So, in my opinion, even when using a packaging robot you should at least have "some" packaging knowledge / insight. Otherwise the robot does little more than slightly increase the percentage of working apps that you can blindly run through a wizard (be it wise, installshield or the robot).

When you "do" know what you're doing, the robot can save you time though, by doing all the brain dead actions for you (some minor cleaning, some basic QA, create certain custom actions that need minimal input, do sccm import, optionally even create documentation and revert/prep machines). Sales departments just think differently about it.... And the robots will never "learn" you to package either.
Answered 10/05/2010 by: Rheuvel
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Anyone who can deliver working goods on time, no matter what method, what way...
Answered 10/08/2010 by: Repackman
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I hope you don't service your own car, too. Or anyone else's, for that matter.
Answered 10/09/2010 by: VBScab
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However, half of the time I don't even have to work on the special case apps and it's the regular apps (in packaging difficulty) that I have to fix, because the customers absolutely have no clue what to do with them. Not even the basic knowledge to say: this app won't work in app-v because it installs a driver for example.


with app-v, I was thinking you could app-v the the software and install the drivers manually
Answered 10/13/2010 by: cygan
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ORIGINAL: cygan
so my question is as an msi packager are we spoon fed


If a packager happens to find themselves working in a Radia (HPCAE) shop, they are definitely NOT spoon fed. Even Google has to try it's hardest to find any information about errors or problems packagers have with Radia.
Answered 10/13/2010 by: bearden3
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If a packager happens to find themselves working in a Radia (HPCAE) shop, they are definitely NOT spoon fed. Even Google has to try it's hardest to find any information about errors or problems packagers have with Radia.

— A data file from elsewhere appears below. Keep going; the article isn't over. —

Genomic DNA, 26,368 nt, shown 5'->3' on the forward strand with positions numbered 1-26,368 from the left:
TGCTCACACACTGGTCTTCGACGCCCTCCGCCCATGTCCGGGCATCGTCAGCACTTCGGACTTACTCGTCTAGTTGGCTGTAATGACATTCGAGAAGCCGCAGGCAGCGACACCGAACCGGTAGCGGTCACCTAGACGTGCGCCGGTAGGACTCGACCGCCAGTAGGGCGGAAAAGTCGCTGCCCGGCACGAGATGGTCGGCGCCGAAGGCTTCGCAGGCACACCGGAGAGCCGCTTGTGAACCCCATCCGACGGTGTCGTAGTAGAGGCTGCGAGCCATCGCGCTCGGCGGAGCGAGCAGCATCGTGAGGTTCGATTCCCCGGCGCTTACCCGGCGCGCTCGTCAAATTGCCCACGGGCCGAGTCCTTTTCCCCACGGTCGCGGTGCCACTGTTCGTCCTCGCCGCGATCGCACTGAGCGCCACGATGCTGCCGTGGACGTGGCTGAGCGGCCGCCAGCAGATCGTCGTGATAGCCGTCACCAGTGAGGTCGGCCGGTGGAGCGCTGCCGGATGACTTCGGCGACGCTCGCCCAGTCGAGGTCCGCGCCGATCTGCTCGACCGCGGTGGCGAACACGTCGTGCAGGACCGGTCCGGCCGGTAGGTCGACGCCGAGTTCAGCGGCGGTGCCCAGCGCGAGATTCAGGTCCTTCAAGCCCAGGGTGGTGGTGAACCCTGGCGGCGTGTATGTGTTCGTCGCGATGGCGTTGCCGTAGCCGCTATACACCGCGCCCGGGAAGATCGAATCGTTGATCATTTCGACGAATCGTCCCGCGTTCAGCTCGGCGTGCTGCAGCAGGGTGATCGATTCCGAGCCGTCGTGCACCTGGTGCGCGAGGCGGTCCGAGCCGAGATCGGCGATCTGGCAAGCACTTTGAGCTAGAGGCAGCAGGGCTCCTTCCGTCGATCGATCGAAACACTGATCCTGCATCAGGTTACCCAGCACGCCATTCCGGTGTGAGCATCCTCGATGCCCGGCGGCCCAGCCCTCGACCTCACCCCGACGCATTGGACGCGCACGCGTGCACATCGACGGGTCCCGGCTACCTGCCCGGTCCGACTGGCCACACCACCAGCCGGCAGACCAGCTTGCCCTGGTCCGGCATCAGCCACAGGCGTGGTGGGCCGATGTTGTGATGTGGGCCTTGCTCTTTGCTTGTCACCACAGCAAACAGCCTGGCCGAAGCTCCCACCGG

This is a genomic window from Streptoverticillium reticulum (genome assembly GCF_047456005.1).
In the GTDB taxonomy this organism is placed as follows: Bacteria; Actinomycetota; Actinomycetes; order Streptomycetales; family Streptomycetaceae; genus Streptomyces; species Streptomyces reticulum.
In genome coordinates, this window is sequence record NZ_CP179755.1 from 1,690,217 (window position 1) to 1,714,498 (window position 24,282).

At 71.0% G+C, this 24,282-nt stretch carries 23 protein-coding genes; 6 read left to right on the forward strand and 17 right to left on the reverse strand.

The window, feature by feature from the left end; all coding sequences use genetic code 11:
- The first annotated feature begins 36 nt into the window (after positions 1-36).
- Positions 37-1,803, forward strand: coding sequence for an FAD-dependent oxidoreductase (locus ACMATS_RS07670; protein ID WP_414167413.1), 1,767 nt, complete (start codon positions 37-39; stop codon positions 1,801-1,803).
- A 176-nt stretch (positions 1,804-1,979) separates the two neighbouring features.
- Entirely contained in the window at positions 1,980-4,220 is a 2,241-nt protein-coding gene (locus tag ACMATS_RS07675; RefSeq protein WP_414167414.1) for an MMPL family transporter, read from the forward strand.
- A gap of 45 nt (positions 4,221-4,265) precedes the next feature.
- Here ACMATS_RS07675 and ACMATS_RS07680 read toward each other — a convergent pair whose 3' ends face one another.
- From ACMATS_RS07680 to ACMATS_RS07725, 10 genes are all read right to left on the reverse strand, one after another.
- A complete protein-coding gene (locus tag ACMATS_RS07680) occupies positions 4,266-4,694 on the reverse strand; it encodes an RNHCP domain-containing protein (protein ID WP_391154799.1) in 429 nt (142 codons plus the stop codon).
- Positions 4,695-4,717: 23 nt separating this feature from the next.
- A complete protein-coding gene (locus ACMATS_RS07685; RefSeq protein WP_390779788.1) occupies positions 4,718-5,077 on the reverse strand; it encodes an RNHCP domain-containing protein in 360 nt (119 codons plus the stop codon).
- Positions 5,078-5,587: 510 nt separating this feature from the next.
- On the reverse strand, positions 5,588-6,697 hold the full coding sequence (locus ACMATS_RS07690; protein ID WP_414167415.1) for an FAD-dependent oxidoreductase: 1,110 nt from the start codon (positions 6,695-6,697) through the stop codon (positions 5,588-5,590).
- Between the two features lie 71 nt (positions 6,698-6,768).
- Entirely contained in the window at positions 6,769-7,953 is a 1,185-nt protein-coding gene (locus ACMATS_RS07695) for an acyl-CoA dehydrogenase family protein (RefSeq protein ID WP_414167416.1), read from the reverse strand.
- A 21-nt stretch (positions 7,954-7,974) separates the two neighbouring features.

BINGO - the penny has dropped

I have just started using Radia for about 8 months now and to be frank Radia is a Bear
the Radia infrastructure is another kettle of fish.

why why and why can't we find info on radia on google

very very very valid point bearden
Answered 10/13/2010 by: cygan
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ORIGINAL: cygan

However, half of the time I don't even have to work on the special case apps and it's the regular apps (in packaging difficulty) that I have to fix, because the customers absolutely have no clue what to do with them. Not even the basic knowledge to say: this app won't work in app-v because it installs a driver for example.


with app-v, I was thinking you could app-v the the software and install the drivers manually



Yes, of course, at least half of the time that would be an option as well.
I wrote that with some "package" in the back of my mind that enables secure internet banking (3 driver installs + shortcut to webpage), imho no point at all in virtualizing anything here ;)
Answered 10/14/2010 by: Rheuvel
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I've been packaging for about two years now, and I always tell people that a packager only learns how to package the current app he/she is working on, and then you start over with the next package, and so on, as if you're always looping through the learning curve. Granted, you acquire a bag of tricks from experience, so you're not starting at the very bottom of the learning curve each time, but there is a definite sense of each package making you "start over" in a sense.
Answered 10/14/2010 by: RonW
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i guess the question really is, how many ppl actually know how to package.

The cosmetic wrapped up thing that delivers files and registry may not always be worthy of the title "package" there is still plenty of crap out there

repackagers have an easy life. vendor / sdlc packagers have the real work to sort out. If your getting bored repackaging try an SDLC shop it should keep you amused for a few more days..
Answered 10/15/2010 by: jmcfadyen
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I have just started using Radia for about 8 months now and to be frank Radia is a Bear
the Radia infrastructure is another kettle of fish.

I've been saying that Radia is a BEAST, not a bear! There are so many things that can go wrong when bringing a perfectly good MSI into Radia. No spoon feeding here for sure. But as a packager it keeps me employed and it keeps me on my toes too.
Answered 10/15/2010 by: bearden3
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Thank heavens that the site I'm currently at recently decided that all new packages will be pushed by SCCM. For them, Radia will die a quiet death over the next year or so.
Answered 10/16/2010 by: VBScab
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repackagers have an easy life.

how easy ?
Answered 10/25/2010 by: cygan